For close to two weeks, I’ve been alternating between despair and heartbreak when I take in the news from Ukraine. Three women in the back of a truck heading into battle, one of them with tears running down her shining face as all three clutched their weapons. Two nieces and their children rushing into the arms of their Polish aunt as soon as they crossed the border. A family of four dead on the ground when they were supposed to be safely leaving the city. The deep state evil of how vastly news has been censored, twisted, and spit back out in pure decit in Russia. The great-grandmother lying belly-down on the ground, aiming her gun and still wearing her long gold coat. A little girl singing “Let it Go” in Ukrainian to a crowd of children and their parents hunkered down in a Kyiv subway.

“The birds are incredibly impulsive. It’s a survival mechanism. They fly first, ask questions later,” Ken just told me when I lamented the obviously hurt dove still on the snow. Obviously, this isn’t just birds. As we, who are outside Ukraine, watch and wait, donate money, even to Airbnbs for refugees to have a warm place to sleep, we also have no idea, as my friend Judy reminded me the other day, how this will end. Nor can we say what the right thing to do is that would lessen the shelling and missile attacks, the hunger and freezing, the war between cousins, without triggering Putin to go nuclear. Even if any one of us did know exactly what to do, we have little to no power to enact what we know.

I think of all the people being traumatized exponentially by the hour right now. I think of nations, cities, regions where trauma has reigned for generations, particularly in both Russia and Ukraine. Because of greed, fear, anguish, insecurity, and god-knows-what-else, there is Putin with all this power to destroy in minutes what it takes lifetimes to create.

Despite all the family ties crossing the border between these countries and the long entwined history, despite all the brutality and the wounds it threads through families and communities for decades, and especially despite what history has taught all of us humans in such a visceral and devastating way about war, here we are in an unfathomable place. A time when it seems only miracles could do any good, but I still believe that as humans prone to charge our reflections, we can do something other than charge our reflections. We also have an instinct to alleviate suffering and the capacity to sit with not knowing and enormous pain.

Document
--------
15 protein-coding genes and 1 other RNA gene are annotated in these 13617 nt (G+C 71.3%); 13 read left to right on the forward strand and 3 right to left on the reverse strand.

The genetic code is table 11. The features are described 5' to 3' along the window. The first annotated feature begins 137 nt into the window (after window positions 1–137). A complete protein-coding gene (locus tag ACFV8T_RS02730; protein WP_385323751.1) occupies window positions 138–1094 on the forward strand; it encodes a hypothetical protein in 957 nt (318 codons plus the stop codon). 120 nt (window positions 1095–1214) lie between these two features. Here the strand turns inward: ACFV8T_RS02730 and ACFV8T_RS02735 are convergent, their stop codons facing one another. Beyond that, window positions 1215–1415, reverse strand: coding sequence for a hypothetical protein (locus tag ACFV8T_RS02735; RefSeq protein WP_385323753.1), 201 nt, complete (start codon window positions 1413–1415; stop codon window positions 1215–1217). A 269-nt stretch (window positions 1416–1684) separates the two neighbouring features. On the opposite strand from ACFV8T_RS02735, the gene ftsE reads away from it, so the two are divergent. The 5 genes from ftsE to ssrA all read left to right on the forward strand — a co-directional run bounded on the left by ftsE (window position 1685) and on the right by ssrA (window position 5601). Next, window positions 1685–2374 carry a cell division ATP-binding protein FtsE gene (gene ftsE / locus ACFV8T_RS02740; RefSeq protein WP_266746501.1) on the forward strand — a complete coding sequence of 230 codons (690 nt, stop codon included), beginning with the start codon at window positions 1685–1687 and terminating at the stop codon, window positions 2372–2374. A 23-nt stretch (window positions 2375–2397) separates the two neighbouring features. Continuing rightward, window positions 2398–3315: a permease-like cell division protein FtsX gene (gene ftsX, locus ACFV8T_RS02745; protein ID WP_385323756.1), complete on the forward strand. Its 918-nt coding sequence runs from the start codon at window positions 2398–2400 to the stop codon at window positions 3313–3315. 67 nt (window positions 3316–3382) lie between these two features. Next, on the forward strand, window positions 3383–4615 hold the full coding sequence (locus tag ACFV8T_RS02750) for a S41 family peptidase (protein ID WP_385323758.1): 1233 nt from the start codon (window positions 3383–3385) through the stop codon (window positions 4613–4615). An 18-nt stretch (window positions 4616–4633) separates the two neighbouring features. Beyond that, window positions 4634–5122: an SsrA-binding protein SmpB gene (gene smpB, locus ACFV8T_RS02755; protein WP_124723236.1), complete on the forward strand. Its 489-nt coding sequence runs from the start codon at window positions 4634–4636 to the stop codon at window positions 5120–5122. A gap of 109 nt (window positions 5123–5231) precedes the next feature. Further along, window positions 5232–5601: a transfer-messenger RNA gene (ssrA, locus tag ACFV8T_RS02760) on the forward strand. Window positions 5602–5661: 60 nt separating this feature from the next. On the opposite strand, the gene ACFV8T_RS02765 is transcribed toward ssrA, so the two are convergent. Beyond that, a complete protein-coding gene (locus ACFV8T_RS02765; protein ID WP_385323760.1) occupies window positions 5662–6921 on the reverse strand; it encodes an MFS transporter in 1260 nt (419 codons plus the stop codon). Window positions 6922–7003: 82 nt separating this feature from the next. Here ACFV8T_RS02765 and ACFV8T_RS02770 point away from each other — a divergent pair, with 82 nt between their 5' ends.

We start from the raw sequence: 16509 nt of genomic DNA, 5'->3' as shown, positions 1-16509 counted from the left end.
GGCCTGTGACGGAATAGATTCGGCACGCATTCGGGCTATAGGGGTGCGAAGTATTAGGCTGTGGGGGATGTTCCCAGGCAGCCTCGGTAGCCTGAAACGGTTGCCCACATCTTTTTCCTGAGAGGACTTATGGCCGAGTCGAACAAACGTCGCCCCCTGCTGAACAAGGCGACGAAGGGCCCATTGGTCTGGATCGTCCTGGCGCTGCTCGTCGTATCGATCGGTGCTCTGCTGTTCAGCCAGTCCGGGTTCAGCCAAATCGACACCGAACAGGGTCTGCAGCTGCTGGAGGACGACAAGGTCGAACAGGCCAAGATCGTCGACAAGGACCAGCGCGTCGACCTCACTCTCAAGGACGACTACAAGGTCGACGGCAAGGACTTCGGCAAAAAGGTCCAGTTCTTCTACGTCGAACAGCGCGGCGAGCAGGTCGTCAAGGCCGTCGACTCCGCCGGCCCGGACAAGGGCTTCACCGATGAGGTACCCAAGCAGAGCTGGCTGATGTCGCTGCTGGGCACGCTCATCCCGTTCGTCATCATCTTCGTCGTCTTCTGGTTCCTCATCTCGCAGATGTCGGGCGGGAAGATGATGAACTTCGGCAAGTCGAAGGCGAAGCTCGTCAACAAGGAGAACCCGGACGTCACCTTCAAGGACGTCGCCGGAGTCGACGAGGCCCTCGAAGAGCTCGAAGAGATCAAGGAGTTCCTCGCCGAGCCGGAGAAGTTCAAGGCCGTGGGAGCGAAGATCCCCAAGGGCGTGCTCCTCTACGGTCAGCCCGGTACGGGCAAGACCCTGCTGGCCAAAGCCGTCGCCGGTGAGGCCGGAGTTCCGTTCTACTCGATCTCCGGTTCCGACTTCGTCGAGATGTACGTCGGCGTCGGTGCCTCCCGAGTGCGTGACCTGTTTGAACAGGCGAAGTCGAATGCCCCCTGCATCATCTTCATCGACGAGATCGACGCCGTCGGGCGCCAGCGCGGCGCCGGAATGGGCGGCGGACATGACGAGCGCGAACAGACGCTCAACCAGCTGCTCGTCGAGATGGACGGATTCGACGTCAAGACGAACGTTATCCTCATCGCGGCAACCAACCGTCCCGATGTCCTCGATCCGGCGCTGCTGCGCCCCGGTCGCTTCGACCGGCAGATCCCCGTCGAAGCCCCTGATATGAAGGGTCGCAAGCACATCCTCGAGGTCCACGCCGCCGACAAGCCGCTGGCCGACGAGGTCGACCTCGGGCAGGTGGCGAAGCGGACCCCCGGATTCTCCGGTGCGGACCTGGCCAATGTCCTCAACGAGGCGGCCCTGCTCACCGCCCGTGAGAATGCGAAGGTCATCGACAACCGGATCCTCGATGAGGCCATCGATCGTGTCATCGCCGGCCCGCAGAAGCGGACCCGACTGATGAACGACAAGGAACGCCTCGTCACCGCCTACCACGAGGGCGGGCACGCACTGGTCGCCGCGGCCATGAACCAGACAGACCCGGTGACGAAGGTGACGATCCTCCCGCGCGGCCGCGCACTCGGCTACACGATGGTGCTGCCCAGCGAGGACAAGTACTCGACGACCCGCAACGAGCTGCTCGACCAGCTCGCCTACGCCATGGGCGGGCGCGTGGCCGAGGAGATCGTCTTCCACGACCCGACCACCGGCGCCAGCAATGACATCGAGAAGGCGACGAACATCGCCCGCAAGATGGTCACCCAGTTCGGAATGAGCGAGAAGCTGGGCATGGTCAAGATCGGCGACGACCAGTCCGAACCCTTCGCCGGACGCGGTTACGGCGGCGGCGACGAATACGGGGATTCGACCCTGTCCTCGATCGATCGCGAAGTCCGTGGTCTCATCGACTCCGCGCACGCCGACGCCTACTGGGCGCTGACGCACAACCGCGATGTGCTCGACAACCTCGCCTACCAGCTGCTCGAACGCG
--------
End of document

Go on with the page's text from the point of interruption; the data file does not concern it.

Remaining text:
It’s not lost on me that this is an injured dove, and a mourning dove at that. He eventually lifted to the deck railing, stayed there for ten minutes watching all the other birds, and then, against the odds, lifted off and up to join the cardinals in the cedar tree and watch the rest of us. I want him to live. I want us all to live.

Love and Death in February: Everyday Magic, Day 1050

“Maybe since January lasted for seven and a half years, February will be easy,” I said to my friend Kris. She was doubtful since February, for us and many others we know, tends to be the longest and hardest month. Never mind the 28 days of it, February is notorious for slipping the bonds of time dragging us into a morass of sadness and fatigue, dying and death.

So far so good, I told myself a week ago, but I rationalized too soon. In recent days, we got the news that one of our dearest friends is going on hospice, and the anticipatory grief and very current despair about the rapid meanness of his cancer trips me from laughing to crying on a dime, especially for wife who loves him so utterly. An old friend I haven’t seen in over a decade died suddenly two days ago. Ken’s wonderful dad died on Feb. 10th in 2009, and a year early, our good friend expert pie maker Weedle died on Feb. 12th.

That’s just us, and I know many close ones who have their own string of February impossible losses and big swaths of grief. It makes me wonder, if we have some say over when we give up the ghost, whether the bitter dregs of winter have anything to do with it. February also tends to be when the worst ice storms or blizzards hit, seemingly out of the blue, but maybe it just feels like that by this time of the year. It’s been cold too long, even with global warming and some surprise 60-degree days, yet spring seems far off.

February is the squeaky door that doesn’t close properly between love and grief in real time. It’s a time of year when I see up close how much deep and unconditional love we’re capable of, despite what we believe of ourselves. A friend just posted on Facebook how caring for her dying husband is stretching her to her seeming limit only to realize she can stretch further. Another friend texted me, “How do we bear the unbearable?” and then a photo of her beloved’s face full of joy as his childhood friend kissed him on the forehead.

We get through the unbearable together. We stretch ourselves in inconceivable ways. We stand on the threshold of February looking back and looking forward but mostly just looking at what we can see here. Like yesterday, while taking out the compost in the hard chill of the air, when I noticed the first crocus, papery and white, blowing hard in the wind but staying intact low to the ground. Like February, especially this year.